Say, Why Is Science So Darned Straight?

Things That Are Important at the Paper Of Record, as brought to us in the opinion section by Manil Suri

Why Is Science So Straight?

MANY years ago, over lunch at our university cafeteria, I came out as gay to a colleague in the engineering department. “I didn’t realize you were so unconventional,” he said. I tried explaining to him that being gay was innate and had nothing to do with wanting to subvert convention, but he refused to retract his label. Looking back, perhaps he was correct.

For I had violated an unspoken convention of STEM (science, technology, engineering and mathematics): the invisibility of its L.G.B.T. members. (snip)

The lack of visibility isn’t restricted to academia. My partner, a civil engineer, recalls meeting just two other gay engineers professionally, in a 35-year career.

Statistics are hard to come by, but an analysis by Erin Cech, a sociologist at Rice University, of federal employee surveys found 20 percent fewer L.G.B.T. workers in government STEM-related jobs than should be expected.

Underrepresentation is just one factor that reduces visibility. Unlike women and minorities, whose status is usually obvious, sexual orientation is a hidden characteristic. The fact that a sizable proportion of the L.G.B.T. STEM work force is closeted (43 percent, according to a 2015 estimate) further deepens this effect.

Hmm, it kinda sounds like people want to focus on work, and do not really care what one’s sexual orientation is.

An essential step is to break self-perpetuating patterns of concealment. Teachers must come out not just to colleagues, but to students — some of whom will need role models, and all of whom must get used to visible L.G.B.T. professionals to prepare for future workplace settings.

In other words, forcing others to share in your personal life in a work environment. Personally, I do not care if you’re gay, or like to cross-dress during your off hours. I’d be interested in things like the type of books you read, where you like to go on vacation, what kinds of TV shows and movies you watch, etc. I do not need to know things about your sexuality, and that applies to heterosexuals, too. But, hey, this isn’t about getting to know someone, it’s all about Social Justice And Stuff!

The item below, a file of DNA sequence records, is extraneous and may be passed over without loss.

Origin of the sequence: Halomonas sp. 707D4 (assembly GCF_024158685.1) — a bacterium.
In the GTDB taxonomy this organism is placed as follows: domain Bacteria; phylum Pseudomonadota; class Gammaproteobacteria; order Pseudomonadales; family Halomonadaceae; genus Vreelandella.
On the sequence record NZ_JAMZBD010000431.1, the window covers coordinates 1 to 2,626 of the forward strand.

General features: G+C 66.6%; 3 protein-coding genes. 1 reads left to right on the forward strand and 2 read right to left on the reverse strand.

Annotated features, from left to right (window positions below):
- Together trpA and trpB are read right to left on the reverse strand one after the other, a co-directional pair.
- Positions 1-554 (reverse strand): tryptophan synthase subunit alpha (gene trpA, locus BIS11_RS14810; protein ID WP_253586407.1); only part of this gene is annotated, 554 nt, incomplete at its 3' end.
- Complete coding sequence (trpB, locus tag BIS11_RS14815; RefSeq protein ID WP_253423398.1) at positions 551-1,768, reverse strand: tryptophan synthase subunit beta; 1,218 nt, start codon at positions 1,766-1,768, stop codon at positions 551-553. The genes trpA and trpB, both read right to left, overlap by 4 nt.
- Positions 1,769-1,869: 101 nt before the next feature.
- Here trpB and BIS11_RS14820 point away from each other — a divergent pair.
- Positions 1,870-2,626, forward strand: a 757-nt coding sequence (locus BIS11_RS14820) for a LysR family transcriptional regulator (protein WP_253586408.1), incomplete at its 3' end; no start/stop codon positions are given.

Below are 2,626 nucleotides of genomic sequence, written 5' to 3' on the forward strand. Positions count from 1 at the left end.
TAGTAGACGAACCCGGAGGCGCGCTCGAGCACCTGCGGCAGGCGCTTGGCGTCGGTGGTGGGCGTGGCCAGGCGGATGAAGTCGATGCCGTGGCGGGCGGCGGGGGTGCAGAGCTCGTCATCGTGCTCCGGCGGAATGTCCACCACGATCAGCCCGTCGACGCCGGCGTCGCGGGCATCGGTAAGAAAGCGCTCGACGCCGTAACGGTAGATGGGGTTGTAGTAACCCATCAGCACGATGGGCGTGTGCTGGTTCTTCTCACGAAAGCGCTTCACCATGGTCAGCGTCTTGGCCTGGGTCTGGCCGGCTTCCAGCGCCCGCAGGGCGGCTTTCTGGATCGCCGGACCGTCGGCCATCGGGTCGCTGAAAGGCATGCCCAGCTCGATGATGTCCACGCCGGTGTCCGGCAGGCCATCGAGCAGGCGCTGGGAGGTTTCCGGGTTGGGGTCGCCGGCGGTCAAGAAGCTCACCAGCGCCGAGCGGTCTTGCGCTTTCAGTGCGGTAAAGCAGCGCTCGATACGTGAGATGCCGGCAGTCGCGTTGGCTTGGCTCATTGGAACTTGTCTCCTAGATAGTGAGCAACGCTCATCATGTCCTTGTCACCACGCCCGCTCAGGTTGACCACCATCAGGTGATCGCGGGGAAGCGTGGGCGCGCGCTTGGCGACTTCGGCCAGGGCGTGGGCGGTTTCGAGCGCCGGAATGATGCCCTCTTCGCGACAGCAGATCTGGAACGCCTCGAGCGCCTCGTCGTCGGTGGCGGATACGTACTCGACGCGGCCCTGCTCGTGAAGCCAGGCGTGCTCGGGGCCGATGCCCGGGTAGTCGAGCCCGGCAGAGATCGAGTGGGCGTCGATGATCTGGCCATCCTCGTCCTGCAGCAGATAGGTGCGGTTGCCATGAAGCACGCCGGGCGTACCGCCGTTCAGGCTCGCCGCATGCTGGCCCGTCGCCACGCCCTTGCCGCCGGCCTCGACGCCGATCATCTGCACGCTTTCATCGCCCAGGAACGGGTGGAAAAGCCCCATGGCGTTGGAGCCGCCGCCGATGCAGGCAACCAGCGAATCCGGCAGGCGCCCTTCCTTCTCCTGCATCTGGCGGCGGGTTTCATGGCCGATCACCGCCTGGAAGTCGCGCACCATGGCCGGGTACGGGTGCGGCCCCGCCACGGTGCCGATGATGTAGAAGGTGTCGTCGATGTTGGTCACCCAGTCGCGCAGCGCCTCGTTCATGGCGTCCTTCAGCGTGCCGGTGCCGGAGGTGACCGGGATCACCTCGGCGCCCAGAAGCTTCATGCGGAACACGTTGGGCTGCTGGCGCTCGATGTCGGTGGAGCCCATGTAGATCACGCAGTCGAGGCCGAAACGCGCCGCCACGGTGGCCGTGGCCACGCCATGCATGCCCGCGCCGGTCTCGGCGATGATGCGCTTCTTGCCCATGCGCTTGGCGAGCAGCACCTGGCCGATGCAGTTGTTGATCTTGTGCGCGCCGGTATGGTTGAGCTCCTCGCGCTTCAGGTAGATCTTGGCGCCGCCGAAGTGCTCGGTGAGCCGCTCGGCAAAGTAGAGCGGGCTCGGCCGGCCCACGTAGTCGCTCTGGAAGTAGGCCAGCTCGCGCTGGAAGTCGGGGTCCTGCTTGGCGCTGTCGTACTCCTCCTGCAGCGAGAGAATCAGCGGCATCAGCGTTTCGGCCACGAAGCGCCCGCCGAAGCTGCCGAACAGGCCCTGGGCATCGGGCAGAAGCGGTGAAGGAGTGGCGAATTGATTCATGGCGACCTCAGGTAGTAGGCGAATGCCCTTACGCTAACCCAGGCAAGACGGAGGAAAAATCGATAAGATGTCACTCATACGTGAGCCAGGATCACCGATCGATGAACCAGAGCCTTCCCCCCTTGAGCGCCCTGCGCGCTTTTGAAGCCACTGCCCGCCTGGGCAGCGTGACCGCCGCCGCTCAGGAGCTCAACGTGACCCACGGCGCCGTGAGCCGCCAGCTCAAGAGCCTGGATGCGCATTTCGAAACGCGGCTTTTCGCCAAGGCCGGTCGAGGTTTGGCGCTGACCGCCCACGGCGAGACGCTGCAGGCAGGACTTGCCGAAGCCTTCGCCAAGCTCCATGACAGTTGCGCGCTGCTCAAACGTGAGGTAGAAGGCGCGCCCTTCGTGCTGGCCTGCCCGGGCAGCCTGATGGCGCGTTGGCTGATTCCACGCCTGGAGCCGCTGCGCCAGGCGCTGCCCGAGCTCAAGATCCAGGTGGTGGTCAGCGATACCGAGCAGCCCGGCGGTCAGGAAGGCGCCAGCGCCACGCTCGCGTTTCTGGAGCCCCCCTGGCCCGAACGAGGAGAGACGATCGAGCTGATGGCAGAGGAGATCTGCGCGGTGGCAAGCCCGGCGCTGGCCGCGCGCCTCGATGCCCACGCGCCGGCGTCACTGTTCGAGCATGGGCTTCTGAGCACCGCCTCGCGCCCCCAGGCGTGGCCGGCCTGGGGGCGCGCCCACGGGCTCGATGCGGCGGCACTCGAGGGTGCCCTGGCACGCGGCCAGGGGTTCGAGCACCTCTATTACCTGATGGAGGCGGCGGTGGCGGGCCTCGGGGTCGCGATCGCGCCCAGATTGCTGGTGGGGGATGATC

More critically, STEM culture must rein in the pressure to separate professional and personal identities. It should view its workers more holistically, welcoming their interests and differences as sources of enhanced resourcefulness.

See? Social Justice And Stuff. Turning work into a cocktail party, rather than, you know, work. Maybe people just want to work, to solve the problems they are paid to solve, to build the things they are paid to build, to discover the cures they are paid to discover? No, sorry, can’t have that! We must have a Discussion Of Importance on non-work related Issues!

This sort-of goes with the notion that Burning Man is very, very White. Founder Larry Harvey made some silly comments on the subject, but, really, it comes down to “maybe there are some things that Whites like to do that Blacks don’t”. Are we to force Blacks to attend Burning Man?

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5 Responses to “Say, Why Is Science So Darned Straight?”

  1. alanstorm says:

    I feel sad for my profession that an engineer can’t do math.

    If you are part of a group that makes up 5% or so of the population, “unconventional” is indeed an apt descriptor, whether the trait is innate or not.

    IOW, Stop whining that everyone isn’t celebrating your gayness and do your job.

  2. Jeffery says:

    I do not need to know things about your sexuality, and that applies to heterosexuals, too.

    Do you object to a man mentioning his wife? And isn’t that a statement about his sexuality? What about a man who mentions his husband? Is that offensive?

    Only 16% of Americans have blue eyes, should we constantly point out how “unconventional” or “abnormal” they are?

    Having red-hair is even more rare than homosexuality; should we point out constantly how “unconventional” or “abnormal” they are?

    We get it. Conservatives don’t like homosexuals – partly because of religion, partly because of politics (gays tend to vote for Democrats). Rational conservatives recognize that they’ve lost this battle and are adjusting to a world where the oppression of homosexuals will not be tolerated.

  3. Jeffery says:

    Engineering is different from the true sciences.

    By nature and training scientists seek objective truths (admittedly, not always with success) and tend to be more open-minded and less religious than the general population, and hence more tolerant of homosexuality.

    Mr. Suri overgeneralized his experiences in engineering. It’s understandable that he considers himself a scientist (and curiously, as do physicians).

  4. jl says:

    More of Jeffrey’s assertions without any facts. What else is new?

  5. Jeffery says:

    More of j’s aspersions without specifics. Typical conservatard.

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